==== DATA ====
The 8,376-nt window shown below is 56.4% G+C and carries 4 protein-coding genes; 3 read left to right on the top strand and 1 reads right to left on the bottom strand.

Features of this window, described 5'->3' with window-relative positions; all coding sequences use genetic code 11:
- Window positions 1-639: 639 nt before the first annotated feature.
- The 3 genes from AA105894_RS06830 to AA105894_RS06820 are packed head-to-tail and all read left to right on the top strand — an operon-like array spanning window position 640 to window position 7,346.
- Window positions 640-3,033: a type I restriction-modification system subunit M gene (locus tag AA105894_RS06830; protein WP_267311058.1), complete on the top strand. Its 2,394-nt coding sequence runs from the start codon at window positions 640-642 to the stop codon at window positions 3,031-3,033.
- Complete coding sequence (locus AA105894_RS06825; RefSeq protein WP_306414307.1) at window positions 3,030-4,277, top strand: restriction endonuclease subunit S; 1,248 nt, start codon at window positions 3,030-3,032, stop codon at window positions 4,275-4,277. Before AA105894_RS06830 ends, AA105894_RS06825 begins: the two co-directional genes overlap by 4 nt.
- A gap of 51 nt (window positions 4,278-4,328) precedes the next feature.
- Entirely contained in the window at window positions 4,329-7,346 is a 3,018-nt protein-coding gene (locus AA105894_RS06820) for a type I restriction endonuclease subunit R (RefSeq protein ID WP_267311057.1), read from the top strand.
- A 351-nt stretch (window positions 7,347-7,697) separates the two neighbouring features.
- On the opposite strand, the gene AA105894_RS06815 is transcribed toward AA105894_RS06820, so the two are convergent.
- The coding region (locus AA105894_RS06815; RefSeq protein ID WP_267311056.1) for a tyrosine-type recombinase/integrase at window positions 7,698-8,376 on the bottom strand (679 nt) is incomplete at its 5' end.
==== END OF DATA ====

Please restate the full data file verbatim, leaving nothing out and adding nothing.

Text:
The 8,376-nt window shown below is 56.4% G+C and carries 4 protein-coding genes; 3 read left to right on the top strand and 1 reads right to left on the bottom strand.

Features of this window, described 5'->3' with window-relative positions; all coding sequences use genetic code 11:
- Window positions 1-639: 639 nt before the first annotated feature.
- The 3 genes from AA105894_RS06830 to AA105894_RS06820 are packed head-to-tail and all read left to right on the top strand — an operon-like array spanning window position 640 to window position 7,346.
- Window positions 640-3,033: a type I restriction-modification system subunit M gene (locus tag AA105894_RS06830; protein WP_267311058.1), complete on the top strand. Its 2,394-nt coding sequence runs from the start codon at window positions 640-642 to the stop codon at window positions 3,031-3,033.
- Complete coding sequence (locus AA105894_RS06825; RefSeq protein WP_306414307.1) at window positions 3,030-4,277, top strand: restriction endonuclease subunit S; 1,248 nt, start codon at window positions 3,030-3,032, stop codon at window positions 4,275-4,277. Before AA105894_RS06830 ends, AA105894_RS06825 begins: the two co-directional genes overlap by 4 nt.
- A gap of 51 nt (window positions 4,278-4,328) precedes the next feature.
- Entirely contained in the window at window positions 4,329-7,346 is a 3,018-nt protein-coding gene (locus AA105894_RS06820) for a type I restriction endonuclease subunit R (RefSeq protein ID WP_267311057.1), read from the top strand.
- A 351-nt stretch (window positions 7,347-7,697) separates the two neighbouring features.
- On the opposite strand, the gene AA105894_RS06815 is transcribed toward AA105894_RS06820, so the two are convergent.
- The coding region (locus AA105894_RS06815; RefSeq protein ID WP_267311056.1) for a tyrosine-type recombinase/integrase at window positions 7,698-8,376 on the bottom strand (679 nt) is incomplete at its 5' end.